( 3 minute read )

Here at illumy, we love sharing science-backed tips for communication, relationships, and conversations. But with Halloween around the corner, we’re taking this week’s tips in a different direction.

Pumpkins!

We’ve uncovered expert pumpkin-carving tips from around the internet—read on for Halloween inspiration.

1. Get the right tools

The tools you need for a winning jack-o’-lantern will vary, depending on your pattern.

For a really complex pattern with shading, you’ll have to use something like a rasp or a sculpting ribbon.

At a minimum, you’ll need a marker or skewer to transfer your design; a paring knife or keyhole saw; a small, sharp knife for detail work; and a scoop to remove the innards.

Pumpkin pros Maniac Pumpkin Carvers recommend using the following:

  • A fine-line marker in red or brown
  • A good-quality paring knife
  • An X-ACTO knife
  • A scoop made from a plastic serving spoon with the handle snapped off

2. Plan your pattern

The best pumpkin carvers work like tattoo artists: They sketch and refine their design on paper before transferring it to their, uh, canvas.

If you’re talented at drawing, you can apply your design directly to the pumpkin. Or, you may want to use your paper scheme as a guide. Simply tape it to the pumpkin and use a skewer or pinwheel to make small punctures in the skin.

Be sure to pick a pattern that matches your ability level. Want a shortcut to creating interesting designs? Grab one or more metal cookie cutters, then gently hammer them into the pumpkin’s surface. You only need to go deep enough to transfer the pattern; you’ll cut through in the next step.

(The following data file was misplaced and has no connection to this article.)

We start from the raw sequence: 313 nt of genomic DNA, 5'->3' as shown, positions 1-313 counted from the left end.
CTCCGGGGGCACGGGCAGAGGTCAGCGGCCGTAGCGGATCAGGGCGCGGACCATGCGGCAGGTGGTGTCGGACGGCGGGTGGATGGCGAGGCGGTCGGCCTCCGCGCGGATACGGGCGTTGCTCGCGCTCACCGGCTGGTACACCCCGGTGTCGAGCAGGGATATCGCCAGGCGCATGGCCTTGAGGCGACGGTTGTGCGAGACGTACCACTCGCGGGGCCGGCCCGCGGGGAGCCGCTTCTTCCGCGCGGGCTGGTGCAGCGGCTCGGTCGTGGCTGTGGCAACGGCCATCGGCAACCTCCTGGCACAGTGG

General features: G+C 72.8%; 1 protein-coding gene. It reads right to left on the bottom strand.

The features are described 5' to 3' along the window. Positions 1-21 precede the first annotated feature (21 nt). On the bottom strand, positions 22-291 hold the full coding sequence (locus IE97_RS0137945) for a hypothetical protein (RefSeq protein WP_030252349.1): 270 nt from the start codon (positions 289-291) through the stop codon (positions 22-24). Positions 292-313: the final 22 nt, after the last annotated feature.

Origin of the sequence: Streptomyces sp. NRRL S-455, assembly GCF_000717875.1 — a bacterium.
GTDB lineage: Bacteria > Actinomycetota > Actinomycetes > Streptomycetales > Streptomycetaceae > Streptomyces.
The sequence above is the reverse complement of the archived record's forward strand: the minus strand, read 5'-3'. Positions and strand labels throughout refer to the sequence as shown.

3. Measure twice, cut once

Pumpkin carving is a little like carpentry: you only get one chance to get it right.

To start, you’ll use the keyhole saw to cut a hole into the pumpkin. If you cut around the stem, aim to cut at an angle so the “lid” will sit without falling in. Alternatively, you can cut a hole in the back.

Either way, make the opening large enough to fit your hand into.

After scooping out the pumpkin innards–and you’ll want to do a thorough job to prevent mold–you cut the pattern itself.

Use the saw for large cutouts, and rely on your X-ACTO or sculpting tools to nail the details. But be careful! The Hand Rehabilitation Center at Washington University in St. Louis recommends taking a few precautions:

  • Be sure that your tools, as well as your hands, are dry before you begin carving.
  • Cut away from yourself and use small, controlled strokes.
  • Place your non-cutting hand away from where the knife might slip.

4. Preserve your creation

“As soon as you cut into [a pumpkin], it’s starting to decompose,” Maniac Pumpkin Carvers’ Marc Evan explains.

You have a few options to keep the finished product looking fresh:

  • Apply a thin layer of petroleum jelly (or cooking spray) to the carved areas.
  • Concoct a bleach/water solution in a spray bottle and mist daily.
  • Wrap the pumpkin in plastic wrap and refrigerate.

Even with these precautions, a carved pumpkin won’t last more than a few days. So: time your carving carefully.

5. Light safely

What turns a pumpkin into a jack-o’-lantern is the light inside. Candles give off the most classic, eerie look–but if you go this route, put safety first. Use small candles like votives or tea lights, put them on a plate to catch dripping wax, and open a “chimney” in the pumpkin to vent heat.

Battery-powered LED lights are the safest option, and can be reused year after year. You may need several inside your pumpkin to get the desired glow level.

For a unique look, consider colored glow sticks or color-changing LEDs. A Frankenstein* design that glows green will definitely get noticed.

The only caveat? Just be sure you invest in enough candy. A lit jack-o’lantern is the universal signal for “trick or treat here.”

*Frankenstein’s monster. But, if you’ve read the book–was he the real monster? Share your thoughts with us on social media @illumyinc.

Photo by Bekir Dönmez on Unsplash.

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